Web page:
How Can I Protect My Credit Score During My Illinois Divorce?
Divorce is a tumultuous time. Your family is no longer the same. Your finances are completely reshuffled causing you to turn to credit cards and other debt. Debt can become a lifeline during a divorce’s uncertainty. Therefore it’s natural to wonder how a divorce can affect your credit score and how you can protect your credit score during an Illinois divorce?
In practical terms, a credit score is akin to an asset, though. A good credit score allows you to access money when you need it at low interest rates. This is what is going to help you buy your next house, your next car or your next meal after your Illinois divorce. So, you need to know that your Illinois credit score will remain intact or even better after your Illinois divorce.
Your credit score is based off the history of your taking out debts and paying them back in a timely manner. So, how your divorce allocates your debts will impact your credit score.
How Does An Illinois Divorce Handle Debt?
All of the debt which a party divorce holds in either their name or in the other spouse’s name will be labelled either “marital” or “non-marital”
For the sake of clarity and efficiency, the Illinois statutes refer to both positive valued property (assets) and negative valued property (debts) as “marital property.”
“”[M]arital property” means all property, including debts and other obligations, acquired by either spouse subsequent to the marriage” 750 ILCS 503(a)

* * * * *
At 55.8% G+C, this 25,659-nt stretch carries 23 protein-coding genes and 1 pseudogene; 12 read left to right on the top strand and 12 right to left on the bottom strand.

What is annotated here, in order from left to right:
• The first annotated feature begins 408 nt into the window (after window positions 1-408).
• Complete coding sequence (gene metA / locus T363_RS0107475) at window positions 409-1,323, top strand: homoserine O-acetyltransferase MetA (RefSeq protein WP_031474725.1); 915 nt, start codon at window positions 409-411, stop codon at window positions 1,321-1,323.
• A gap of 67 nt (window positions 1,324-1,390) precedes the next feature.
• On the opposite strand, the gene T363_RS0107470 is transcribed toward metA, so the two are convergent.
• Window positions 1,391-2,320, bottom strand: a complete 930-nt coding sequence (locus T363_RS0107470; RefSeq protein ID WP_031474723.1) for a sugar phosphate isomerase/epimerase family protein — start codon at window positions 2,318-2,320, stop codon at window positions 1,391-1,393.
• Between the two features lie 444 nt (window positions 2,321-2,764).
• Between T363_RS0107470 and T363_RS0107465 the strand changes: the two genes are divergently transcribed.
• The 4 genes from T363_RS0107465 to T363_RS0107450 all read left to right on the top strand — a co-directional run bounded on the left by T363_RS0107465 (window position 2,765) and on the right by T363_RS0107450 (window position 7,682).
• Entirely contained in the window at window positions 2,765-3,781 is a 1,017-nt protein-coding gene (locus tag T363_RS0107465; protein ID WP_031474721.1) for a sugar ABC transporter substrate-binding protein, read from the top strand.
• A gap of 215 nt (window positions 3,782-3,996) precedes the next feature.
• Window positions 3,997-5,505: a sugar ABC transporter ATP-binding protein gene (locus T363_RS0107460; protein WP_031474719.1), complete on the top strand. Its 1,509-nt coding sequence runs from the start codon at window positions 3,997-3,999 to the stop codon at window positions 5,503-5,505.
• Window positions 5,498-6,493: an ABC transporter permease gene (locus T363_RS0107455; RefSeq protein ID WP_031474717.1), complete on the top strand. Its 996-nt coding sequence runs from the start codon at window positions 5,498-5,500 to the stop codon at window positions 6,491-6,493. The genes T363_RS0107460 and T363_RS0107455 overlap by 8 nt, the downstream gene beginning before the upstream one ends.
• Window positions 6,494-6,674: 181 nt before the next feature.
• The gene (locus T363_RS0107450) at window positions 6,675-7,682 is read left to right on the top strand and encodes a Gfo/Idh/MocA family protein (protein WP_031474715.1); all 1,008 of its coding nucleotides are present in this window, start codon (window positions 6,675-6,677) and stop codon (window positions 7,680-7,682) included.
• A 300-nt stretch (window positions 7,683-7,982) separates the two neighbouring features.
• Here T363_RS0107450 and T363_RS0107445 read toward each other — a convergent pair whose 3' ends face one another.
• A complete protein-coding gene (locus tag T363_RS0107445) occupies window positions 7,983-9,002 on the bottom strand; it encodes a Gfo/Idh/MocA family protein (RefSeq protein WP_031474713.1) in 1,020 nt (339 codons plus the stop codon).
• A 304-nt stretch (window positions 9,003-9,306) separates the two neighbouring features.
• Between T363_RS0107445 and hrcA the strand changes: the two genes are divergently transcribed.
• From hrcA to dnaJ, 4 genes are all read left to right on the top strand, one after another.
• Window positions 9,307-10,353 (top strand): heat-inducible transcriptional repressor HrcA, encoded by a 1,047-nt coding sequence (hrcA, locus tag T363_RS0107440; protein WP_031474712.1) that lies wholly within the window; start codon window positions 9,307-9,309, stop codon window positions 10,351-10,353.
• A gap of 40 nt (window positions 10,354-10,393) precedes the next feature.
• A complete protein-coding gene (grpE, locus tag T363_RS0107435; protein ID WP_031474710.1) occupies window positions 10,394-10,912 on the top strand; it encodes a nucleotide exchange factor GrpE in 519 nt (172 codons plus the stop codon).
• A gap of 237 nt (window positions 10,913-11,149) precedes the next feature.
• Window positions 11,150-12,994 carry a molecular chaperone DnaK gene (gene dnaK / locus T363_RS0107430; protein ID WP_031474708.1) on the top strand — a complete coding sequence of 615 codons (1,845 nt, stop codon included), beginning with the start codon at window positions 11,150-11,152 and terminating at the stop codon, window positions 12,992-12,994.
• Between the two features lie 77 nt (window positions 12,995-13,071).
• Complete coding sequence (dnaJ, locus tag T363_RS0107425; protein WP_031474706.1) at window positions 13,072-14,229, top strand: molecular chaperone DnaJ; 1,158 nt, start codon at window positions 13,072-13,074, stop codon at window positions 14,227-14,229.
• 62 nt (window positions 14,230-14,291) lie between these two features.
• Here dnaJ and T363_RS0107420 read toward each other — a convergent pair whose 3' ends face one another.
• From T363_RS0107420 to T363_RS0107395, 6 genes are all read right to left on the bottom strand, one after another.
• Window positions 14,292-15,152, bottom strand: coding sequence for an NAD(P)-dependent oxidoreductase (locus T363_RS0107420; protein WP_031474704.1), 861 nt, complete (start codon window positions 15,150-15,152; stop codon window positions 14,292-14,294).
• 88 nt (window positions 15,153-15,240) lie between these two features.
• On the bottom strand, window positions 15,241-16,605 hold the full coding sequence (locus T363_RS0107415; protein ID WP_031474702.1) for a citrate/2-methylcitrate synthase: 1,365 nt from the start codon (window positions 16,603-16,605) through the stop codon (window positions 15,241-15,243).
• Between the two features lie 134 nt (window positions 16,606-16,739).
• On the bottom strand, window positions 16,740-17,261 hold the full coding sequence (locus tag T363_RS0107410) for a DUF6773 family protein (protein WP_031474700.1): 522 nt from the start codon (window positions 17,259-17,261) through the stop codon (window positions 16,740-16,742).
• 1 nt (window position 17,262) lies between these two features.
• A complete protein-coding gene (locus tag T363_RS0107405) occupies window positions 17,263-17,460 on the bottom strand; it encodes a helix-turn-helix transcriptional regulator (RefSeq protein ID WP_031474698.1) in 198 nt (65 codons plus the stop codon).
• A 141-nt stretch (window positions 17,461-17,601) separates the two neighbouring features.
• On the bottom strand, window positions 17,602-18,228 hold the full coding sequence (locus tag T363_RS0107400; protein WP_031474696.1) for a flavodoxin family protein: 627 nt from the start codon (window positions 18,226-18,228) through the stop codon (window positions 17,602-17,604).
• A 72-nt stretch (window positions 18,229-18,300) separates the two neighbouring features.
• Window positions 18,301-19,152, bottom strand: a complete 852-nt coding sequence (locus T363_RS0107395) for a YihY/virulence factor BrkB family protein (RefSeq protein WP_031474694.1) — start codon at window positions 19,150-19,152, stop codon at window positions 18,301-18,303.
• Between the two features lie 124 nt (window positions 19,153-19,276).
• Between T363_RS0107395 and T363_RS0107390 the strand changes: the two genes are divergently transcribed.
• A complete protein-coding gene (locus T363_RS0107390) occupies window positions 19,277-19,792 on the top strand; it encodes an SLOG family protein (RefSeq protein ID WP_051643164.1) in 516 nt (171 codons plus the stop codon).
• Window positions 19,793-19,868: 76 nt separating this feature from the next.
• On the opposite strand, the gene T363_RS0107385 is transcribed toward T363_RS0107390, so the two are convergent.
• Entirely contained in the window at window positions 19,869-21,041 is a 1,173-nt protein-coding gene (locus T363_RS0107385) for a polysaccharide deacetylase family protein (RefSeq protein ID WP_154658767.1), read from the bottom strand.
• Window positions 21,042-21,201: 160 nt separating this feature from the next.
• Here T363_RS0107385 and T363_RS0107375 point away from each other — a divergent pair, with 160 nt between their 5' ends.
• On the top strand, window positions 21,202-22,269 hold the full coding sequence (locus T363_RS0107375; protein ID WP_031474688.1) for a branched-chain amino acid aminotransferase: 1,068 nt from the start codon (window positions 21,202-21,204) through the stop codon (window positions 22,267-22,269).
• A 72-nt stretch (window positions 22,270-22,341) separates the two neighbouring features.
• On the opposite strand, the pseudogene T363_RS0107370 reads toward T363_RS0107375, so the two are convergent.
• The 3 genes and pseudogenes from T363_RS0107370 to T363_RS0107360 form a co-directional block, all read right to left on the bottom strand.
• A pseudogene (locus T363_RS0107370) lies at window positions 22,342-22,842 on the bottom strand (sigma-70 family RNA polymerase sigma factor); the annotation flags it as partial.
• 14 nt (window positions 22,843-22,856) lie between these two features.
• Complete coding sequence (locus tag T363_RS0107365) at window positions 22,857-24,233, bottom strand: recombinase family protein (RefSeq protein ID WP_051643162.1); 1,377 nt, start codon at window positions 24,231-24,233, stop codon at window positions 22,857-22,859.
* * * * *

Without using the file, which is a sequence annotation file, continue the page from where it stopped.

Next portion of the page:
The Illinois statute goes into detail as to what exactly defines marital property.
“For purposes of distribution of property, all property acquired by either spouse after the marriage and before a judgment of dissolution of marriage or declaration of invalidity of marriage is presumed marital property.” 750 ILCS 5/503(b)
An Illinois divorce judge must qualify every single property or debt in the parties’ names and/or possessions as either being marital or non-marital property
“The court shall make specific factual findings as to its classification of assets as marital or non-marital property, values, and other factual findings supporting its property award.” 750 ILCS 5/503(a)
Any non-marital debt will stay with the person who’s name that debt is in after the divorce.
“[T]he court shall assign each spouse’s non-marital property to that spouse.” 750 ILCS 5/503(d)
An Illinois divorce court “shall divide the marital property without regard to marital misconduct in just proportions considering all relevant factors.” 750 ILCS 5/503(d)
What Does My Credit Report Look Like After A Division Of Marital Debt?
In the United States, there are three organizations called “national credit bureaus” They are Equifax, Experian and TransUnion. These national credit bureaus collect, update and store credit histories for most United States residents who use credit. While the three national credit bureaus collect the same information, mostly, there are differences. One national credit bureau may have information regarding a credit user that was simply not discovered by the other two national credit bureaus. Or the same information may be weighted differently by the credit bureaus.
The three credit bureaus then issue credit reports and credit scores to credit issuers who pay them for those reports and scores. Of course, the consumers themselves are also entitled to get a free copy of their credit report (once per year).